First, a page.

I am passionate about the wool industry and competition shearing and wool handling events, who for me go hand in hand. I not only sponsor and compete in these events myself, but I also encourage my team to do so as well.  Competition is important to raise the bar within our industry, as it encourages mentoring from the older, more seasoned professionals to the up and coming, and those considering entering the industry.  Australia has produced world champion shearers and wool handlers, who showcase the professional quality within our shearing sheds.

Matt Cumming and Heidi Anderson (CMAT Contracting Wool Classer) competing at the Sapphire Sports Shear, Inverell 2019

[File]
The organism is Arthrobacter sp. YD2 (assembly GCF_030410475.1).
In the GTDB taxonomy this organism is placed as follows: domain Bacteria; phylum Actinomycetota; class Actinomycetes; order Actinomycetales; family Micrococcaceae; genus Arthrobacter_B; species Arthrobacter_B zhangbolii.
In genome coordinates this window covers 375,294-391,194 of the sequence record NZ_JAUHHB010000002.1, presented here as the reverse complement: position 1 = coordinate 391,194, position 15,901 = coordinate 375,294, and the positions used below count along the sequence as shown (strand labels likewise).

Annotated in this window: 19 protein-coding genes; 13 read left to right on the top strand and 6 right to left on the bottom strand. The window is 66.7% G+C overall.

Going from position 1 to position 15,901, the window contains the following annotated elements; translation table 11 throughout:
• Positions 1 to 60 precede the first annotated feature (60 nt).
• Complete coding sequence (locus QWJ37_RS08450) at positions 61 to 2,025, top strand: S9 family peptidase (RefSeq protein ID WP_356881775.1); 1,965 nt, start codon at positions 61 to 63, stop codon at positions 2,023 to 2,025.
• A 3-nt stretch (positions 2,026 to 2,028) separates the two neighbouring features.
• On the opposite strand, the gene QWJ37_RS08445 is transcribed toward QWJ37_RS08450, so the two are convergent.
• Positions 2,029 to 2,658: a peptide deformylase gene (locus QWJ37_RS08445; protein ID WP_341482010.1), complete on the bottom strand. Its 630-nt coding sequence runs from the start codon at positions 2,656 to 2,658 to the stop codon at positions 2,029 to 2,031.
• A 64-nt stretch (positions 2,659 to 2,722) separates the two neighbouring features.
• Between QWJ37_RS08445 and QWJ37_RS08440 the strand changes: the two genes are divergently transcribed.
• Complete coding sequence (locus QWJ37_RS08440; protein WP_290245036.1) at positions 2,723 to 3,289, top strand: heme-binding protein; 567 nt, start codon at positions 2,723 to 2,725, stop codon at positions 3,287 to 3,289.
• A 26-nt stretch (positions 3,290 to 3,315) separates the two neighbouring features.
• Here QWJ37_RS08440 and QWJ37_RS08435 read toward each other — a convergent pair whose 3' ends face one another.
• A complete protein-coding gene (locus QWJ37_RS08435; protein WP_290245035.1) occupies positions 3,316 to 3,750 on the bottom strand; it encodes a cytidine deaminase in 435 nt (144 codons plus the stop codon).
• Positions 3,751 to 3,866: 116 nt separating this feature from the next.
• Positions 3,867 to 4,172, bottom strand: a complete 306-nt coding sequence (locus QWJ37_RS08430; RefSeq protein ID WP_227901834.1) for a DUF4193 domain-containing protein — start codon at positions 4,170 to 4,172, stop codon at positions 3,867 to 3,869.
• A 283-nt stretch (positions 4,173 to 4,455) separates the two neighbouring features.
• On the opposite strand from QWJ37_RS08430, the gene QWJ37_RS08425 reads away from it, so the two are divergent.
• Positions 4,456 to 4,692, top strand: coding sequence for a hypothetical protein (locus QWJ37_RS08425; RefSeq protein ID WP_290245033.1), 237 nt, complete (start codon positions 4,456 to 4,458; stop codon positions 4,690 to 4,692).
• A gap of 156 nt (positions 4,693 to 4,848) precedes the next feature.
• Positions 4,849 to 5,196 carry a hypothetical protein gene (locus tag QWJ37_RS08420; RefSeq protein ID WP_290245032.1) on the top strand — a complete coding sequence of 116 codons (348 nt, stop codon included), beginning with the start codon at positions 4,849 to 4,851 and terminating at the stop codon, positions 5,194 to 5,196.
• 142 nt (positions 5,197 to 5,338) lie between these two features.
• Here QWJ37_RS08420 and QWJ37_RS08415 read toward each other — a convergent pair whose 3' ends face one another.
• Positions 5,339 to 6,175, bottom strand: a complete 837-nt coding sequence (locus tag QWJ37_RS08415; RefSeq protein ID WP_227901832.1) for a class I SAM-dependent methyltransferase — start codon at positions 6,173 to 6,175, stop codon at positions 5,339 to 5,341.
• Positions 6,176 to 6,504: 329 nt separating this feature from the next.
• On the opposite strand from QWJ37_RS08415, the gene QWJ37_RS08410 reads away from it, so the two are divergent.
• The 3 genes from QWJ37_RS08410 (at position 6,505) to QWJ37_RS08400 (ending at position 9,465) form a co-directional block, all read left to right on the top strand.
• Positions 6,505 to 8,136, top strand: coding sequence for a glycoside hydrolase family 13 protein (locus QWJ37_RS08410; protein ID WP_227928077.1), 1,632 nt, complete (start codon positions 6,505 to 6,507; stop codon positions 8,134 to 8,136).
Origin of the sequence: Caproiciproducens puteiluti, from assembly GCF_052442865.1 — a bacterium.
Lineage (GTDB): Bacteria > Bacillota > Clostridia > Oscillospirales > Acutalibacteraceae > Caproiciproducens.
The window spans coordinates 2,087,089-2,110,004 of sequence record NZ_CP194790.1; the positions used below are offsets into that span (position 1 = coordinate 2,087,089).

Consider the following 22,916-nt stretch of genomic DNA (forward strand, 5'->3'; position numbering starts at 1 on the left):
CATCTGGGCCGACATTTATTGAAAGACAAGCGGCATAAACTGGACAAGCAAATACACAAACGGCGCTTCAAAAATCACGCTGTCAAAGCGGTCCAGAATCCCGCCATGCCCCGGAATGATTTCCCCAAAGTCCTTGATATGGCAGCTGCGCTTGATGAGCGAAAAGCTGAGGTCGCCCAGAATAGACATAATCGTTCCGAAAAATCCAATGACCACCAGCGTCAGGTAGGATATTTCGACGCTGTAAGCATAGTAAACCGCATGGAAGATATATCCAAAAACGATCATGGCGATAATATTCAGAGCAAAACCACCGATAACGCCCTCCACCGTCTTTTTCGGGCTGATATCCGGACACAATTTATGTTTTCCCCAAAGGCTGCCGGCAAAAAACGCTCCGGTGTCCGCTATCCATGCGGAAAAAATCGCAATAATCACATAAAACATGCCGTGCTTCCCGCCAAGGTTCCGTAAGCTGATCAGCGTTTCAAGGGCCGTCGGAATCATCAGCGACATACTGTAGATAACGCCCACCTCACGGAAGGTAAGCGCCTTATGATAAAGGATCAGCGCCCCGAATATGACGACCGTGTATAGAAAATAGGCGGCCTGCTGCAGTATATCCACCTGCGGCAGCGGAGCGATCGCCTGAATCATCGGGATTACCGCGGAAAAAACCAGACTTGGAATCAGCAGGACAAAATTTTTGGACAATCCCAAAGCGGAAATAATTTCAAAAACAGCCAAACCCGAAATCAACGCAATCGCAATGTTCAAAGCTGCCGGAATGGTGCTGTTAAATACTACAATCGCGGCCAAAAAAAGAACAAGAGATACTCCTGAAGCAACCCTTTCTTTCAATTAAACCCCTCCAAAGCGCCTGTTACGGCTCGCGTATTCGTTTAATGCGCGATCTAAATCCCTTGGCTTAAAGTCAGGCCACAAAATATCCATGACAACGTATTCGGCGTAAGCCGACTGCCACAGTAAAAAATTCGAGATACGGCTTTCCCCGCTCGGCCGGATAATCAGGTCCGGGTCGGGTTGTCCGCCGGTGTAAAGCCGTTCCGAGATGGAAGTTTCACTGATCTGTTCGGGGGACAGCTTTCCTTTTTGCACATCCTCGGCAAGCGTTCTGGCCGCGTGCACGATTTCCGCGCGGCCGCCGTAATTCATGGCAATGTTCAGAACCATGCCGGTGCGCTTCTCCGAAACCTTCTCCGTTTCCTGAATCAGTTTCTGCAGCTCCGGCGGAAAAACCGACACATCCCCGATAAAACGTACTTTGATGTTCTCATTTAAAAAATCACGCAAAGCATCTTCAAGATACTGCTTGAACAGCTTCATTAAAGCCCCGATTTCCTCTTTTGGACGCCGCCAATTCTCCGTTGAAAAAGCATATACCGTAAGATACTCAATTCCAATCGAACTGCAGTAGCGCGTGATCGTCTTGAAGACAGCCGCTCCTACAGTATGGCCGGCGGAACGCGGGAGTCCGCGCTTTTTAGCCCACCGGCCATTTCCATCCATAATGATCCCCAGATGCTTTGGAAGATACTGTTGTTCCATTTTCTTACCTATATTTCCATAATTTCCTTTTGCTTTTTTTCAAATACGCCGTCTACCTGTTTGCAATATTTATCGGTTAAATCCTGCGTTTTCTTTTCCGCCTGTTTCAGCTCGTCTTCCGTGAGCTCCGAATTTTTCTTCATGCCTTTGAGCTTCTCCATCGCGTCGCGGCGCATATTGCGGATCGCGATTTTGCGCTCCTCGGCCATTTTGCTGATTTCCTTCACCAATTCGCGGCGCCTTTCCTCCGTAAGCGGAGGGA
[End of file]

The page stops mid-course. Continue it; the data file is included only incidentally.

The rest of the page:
I take pride in my small contribution within the Australian Wool Industry, as Australian wool has the reputation of being a high quality product, and as such it demands a high quality shearing and wool clip preparation.  I have been mentored by many Australian and World Champions and made some great friends along the way. It is important that the information I have had the privilege to learn and the experiences I have had, I pass on and continue to be an advocate for professional standards within the sheep and wool industry. I encourage all to try our industry, as it can be very rewarding!!

#YouthinAg #YouthVoices19 #StrongerTogether